An interurban car marked “Dallas” turns the corner from Main onto Lancaster. The building on the right is the 1886 Joseph H. Brown building, which was demolished in 1958 to make way for the I-30 overhead. (Photo from University of Texas at Arlington Library.)
Northern Texas Traction Company ran electric trains on tracks alongside present-day Lancaster Avenue and U.S. 80 between Fort Worth and Dallas. The track ran through Poly and Handley and a lot of undeveloped countryside.
Being located near the interurban line was a big selling point in real estate. This 1913 ad for Tandy addition points out that the addition was just twelve minutes from downtown by interurban. Tandy Lake even had its own stop on the interurban.
The tracks are gone now, but this little iron bridge in the East Side’s Sycamore Park (1907) was built in 1912 when the Fort Worth Southern Traction Company opened an interurban line between Fort Worth and Cleburne. The Cleburne track branched off the track to Dallas just east of Riverside Drive. By the time the Cleburne line closed in 1931, eight million passengers had clattered over the little iron bridge.
The Cleburne line had stations in Poly. (Map detail from Pete Charlton’s “1000+ Lost Antique Maps of Texas & the Southwest on DVD-ROM.”)
The Fort Worth-Dallas line had stations in Poly and Meadowbrook. (Map detail from Pete Charlton’s “1000+ Lost Antique Maps of Texas & the Southwest on DVD-ROM.”)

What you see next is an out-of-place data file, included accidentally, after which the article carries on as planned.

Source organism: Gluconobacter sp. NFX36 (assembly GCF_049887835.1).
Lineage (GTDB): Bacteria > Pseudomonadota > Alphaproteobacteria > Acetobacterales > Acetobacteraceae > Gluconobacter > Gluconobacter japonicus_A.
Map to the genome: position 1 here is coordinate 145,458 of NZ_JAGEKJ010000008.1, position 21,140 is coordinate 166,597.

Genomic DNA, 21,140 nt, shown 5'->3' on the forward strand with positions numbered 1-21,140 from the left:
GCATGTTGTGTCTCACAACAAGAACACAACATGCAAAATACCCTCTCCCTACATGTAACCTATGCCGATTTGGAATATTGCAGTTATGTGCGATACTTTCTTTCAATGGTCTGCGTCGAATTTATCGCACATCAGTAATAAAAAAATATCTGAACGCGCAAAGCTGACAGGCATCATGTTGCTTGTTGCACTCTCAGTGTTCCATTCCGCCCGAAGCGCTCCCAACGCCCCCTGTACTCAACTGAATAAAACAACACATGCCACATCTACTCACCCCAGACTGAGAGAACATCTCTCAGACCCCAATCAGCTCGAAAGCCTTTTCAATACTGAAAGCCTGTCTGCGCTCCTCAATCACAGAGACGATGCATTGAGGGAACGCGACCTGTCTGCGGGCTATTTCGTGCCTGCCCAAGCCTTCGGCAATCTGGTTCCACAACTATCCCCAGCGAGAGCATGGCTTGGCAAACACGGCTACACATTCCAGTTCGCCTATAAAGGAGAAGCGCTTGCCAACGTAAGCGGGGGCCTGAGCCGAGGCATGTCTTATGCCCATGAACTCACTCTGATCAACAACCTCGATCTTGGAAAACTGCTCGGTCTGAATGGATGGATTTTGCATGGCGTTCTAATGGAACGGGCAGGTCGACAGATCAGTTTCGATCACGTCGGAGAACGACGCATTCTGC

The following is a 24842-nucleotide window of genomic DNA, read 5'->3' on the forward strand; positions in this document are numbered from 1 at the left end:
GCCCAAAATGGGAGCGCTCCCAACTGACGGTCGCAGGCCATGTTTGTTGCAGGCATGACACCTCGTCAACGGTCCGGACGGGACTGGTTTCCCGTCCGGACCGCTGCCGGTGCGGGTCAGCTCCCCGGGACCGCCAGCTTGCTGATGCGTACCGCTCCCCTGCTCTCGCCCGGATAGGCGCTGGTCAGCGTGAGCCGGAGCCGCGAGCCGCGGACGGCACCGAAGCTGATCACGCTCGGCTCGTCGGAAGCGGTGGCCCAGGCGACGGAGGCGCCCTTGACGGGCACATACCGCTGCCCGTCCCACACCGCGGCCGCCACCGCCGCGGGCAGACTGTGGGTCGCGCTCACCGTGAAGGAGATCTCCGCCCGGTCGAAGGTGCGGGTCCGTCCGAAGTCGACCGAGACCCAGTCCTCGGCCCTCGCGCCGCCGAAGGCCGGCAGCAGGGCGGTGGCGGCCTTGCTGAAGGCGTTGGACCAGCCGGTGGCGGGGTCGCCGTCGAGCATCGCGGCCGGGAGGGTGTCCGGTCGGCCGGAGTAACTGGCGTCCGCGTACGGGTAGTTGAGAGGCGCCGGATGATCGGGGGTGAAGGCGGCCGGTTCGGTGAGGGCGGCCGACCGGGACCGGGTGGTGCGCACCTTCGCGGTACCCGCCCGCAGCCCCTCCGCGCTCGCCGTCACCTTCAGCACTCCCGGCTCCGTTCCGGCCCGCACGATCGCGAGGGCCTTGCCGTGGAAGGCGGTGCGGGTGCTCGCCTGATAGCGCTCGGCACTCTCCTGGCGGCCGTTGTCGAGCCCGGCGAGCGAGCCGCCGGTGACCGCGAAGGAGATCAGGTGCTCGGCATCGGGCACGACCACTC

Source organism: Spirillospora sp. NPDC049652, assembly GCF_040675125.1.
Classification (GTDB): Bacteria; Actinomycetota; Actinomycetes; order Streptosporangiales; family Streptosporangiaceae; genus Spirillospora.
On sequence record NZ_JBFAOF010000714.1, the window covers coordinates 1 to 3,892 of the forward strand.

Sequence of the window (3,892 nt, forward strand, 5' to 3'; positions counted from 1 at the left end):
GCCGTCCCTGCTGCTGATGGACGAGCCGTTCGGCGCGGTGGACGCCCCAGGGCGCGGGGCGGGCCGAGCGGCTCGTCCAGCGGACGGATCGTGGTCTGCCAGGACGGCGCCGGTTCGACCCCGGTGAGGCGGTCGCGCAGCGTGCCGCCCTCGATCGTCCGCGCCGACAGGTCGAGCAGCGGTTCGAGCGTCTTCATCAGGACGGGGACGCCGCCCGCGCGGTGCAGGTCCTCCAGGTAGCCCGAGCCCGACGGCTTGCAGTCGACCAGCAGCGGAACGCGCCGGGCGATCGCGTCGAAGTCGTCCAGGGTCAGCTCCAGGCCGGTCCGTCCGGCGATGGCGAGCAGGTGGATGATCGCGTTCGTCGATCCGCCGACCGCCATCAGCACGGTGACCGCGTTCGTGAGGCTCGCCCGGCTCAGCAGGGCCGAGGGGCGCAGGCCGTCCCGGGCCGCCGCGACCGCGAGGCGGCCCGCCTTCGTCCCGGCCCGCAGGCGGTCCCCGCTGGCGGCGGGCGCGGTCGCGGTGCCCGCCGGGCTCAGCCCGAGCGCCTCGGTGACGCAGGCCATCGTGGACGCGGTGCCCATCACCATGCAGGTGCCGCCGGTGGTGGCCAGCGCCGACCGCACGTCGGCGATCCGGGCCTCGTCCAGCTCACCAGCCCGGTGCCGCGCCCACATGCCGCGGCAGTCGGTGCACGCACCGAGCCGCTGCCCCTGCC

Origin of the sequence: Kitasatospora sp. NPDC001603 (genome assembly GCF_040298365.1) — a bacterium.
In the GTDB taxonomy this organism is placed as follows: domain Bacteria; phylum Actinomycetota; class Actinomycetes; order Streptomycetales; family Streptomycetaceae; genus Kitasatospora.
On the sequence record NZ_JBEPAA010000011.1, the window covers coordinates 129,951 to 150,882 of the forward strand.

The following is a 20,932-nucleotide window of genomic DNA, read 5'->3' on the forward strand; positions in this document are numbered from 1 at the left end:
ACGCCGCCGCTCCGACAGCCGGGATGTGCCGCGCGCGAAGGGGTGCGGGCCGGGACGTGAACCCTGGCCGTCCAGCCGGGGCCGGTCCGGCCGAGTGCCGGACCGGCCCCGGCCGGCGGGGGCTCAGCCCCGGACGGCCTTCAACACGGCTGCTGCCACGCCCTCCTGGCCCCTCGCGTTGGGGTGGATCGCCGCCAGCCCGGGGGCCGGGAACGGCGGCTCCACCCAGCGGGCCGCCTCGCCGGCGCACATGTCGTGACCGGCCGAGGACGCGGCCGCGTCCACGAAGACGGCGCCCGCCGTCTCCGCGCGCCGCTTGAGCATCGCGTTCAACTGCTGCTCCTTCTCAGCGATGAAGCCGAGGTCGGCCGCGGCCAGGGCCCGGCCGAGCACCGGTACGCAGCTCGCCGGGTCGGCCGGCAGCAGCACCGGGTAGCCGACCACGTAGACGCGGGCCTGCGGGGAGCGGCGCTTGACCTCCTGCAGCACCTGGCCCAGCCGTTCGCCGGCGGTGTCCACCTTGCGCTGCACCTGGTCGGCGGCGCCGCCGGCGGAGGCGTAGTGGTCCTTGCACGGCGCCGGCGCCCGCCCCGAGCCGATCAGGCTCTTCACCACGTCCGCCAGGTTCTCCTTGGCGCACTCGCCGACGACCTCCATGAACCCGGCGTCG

The East Side neighborhood named after Stop 6 on the interurban line (at today’s Rand Street) was outside the city limits in 1919 when the Star-Telegram reported Stop 6 news in a column. The Stop 6 neighborhood today is bounded by Rosedale Street on the north, Berry Street on the south, Loop 820 on the east, and Miller Street on the west.
The next time you eat at the Dixie House on East Lancaster, if you want a little history for dessert, just southwest of the parking lot is a narrow concrete overpass that carried Handley Road (now “Old Handley Road”) over the depressed interurban track near Lake Erie. The interurban track then passed under the T&P tracks via a tunnel Top photo views the overpass from the T&P tracks. Bottom photo views the tunnel under the T&P tracks from the Handley Road overpass. A trickle of water flows through what is left of the tunnel toward the power plant in the distance.